What is the return air and supply air temperatures?

What is the average run time on a heating cycle, and a cooling cycle?
Damn that's way over my head lol. How do I measure supply and return temps? I have a temp gun so dose this count if in the middle of a cycle shoot the supply and return trunks right at the unit? Run times
vary but it's usually 20min or so it'll kick in for about 10 min when it's 20-30 degrees out
 

pjones

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Damn that's way over my head lol. How do I measure supply and return temps? I have a temp gun so dose this count if in the middle of a cycle shoot the supply and return trunks right at the unit? Run times
vary but it's usually 20min or so it'll kick in for about 10 min when it's 20-30 degrees out
Use a meat thermometer or something like that. The infrared thermometers are good to get a general idea what the temperature of something is but not accurate enough for this application. They don’t do so well when th shiny surfaces. ( if you painted a patch flat black then you may have good luck). Yes, in heating, measure the supply and subtract the return. That is your temp rise. Do not exceed the number noted on the manufactures data plate. If you exceed that number then you need to move more air (open more diffusers).

If the ductwork to the top floor is undersized then there is little you can do to improve that without replacing or adding ducts. Attempting to reduce the return air on the lower floor is not a bad idea but you need to keep an eye on both tour total external static pressure and your total CFM. Air out requires air temp in so don’t choke it off too much.

Some types of motors do better than others. If you have an EXM blower motor then they do not like to push high static pressures. It ramps up their power consumption and can cause them to burn out prematurely. You will pay highly for this. They are not cheep and can negate your energy savings for having a HE furnace to begin with. Using a high MERV rating filter can cause this also if the installer did not account for this when the system was installed.

ECM motors are constant torque motors (some others are constant CFM). To put it simple, If you throttle back the air then it will ramp up to move the same mass. This could lead to higher static pressures which leads to higher operating cost and higher wear and tear. If the motor can’t keep up then you can overheat the heat exchanger and cause damage to those components. This is why I’m saying proceed with caution. You probably won’t kill it over night, it may take a year or two, but you won’t be happy with the results if you make a mistake. Next time you have the tech come out let them know what you do and even show them to what extent you adjust things so they can have a closer look at the system next time they service it. Ask for a qualified senior tech to look at your equipment and let the dispatcher know what you want them to check so they can send the right person.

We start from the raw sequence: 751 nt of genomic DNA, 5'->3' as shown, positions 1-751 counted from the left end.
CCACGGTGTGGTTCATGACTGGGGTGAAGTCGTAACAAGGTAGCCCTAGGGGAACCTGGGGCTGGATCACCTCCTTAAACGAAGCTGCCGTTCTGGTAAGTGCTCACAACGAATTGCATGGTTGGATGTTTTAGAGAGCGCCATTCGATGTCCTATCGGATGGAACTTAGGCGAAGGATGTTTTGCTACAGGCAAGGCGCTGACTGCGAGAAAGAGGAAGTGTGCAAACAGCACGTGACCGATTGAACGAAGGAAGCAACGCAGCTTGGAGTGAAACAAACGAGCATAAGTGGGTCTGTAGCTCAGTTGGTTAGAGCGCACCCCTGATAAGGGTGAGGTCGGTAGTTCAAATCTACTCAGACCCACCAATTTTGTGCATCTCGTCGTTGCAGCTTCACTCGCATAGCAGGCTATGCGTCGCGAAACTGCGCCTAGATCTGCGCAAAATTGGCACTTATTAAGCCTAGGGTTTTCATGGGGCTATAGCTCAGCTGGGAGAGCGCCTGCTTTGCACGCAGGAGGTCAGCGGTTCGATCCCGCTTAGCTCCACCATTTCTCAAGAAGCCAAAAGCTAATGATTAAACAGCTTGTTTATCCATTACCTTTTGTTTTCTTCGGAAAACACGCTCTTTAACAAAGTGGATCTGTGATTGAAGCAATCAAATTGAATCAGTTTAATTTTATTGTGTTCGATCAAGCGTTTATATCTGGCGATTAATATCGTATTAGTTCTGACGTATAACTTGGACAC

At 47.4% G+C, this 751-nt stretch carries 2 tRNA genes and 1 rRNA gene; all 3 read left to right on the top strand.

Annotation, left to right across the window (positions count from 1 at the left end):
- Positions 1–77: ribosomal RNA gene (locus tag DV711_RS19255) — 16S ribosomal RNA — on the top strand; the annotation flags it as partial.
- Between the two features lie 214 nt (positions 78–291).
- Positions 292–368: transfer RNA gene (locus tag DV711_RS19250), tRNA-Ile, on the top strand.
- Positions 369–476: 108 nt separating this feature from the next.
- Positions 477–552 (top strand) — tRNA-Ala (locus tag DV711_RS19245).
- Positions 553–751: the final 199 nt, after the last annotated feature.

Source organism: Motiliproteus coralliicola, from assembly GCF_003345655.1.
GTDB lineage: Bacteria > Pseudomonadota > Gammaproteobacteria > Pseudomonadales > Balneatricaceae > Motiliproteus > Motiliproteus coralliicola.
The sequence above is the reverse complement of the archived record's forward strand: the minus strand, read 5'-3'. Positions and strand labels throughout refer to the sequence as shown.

20 minute run time doesn’t sound so bad. If your AC didn’t run long enough then it won’t remove the humidity from your house properly and then when it does run you can get duct sweat forming. Lowering the airflow too much can cause similar issues in cooling if you don’t freeze the coil up first.


I’m not sure if what temperature scale you are using but 10 minute run cycle is getting to be on the short end of things. Not the end of the world for the furnace but it hinders the ability of the AC to do it’s job properly if it only gets to run for 10 minutes.

If your return air is over sized, and hopefully that is all that it is, then blocking off some return air sounds like a good solution. Again, just be careful with how far you go and be aware of the effect you are doing to the system when you make those changes.
 

Billbill84

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Use a meat thermometer or something like that. The infrared thermometers are good to get a general idea what the temperature of something is but not accurate enough for this application. They don’t do so well when th shiny surfaces. ( if you painted a patch flat black then you may have good luck). Yes, in heating, measure the supply and subtract the return. That is your temp rise. Do not exceed the number noted on the manufactures data plate. If you exceed that number then you need to move more air (open more diffusers).

If the ductwork to the top floor is undersized then there is little you can do to improve that without replacing or adding ducts. Attempting to reduce the return air on the lower floor is not a bad idea but you need to keep an eye on both tour total external static pressure and your total CFM. Air out requires air temp in so don’t choke it off too much.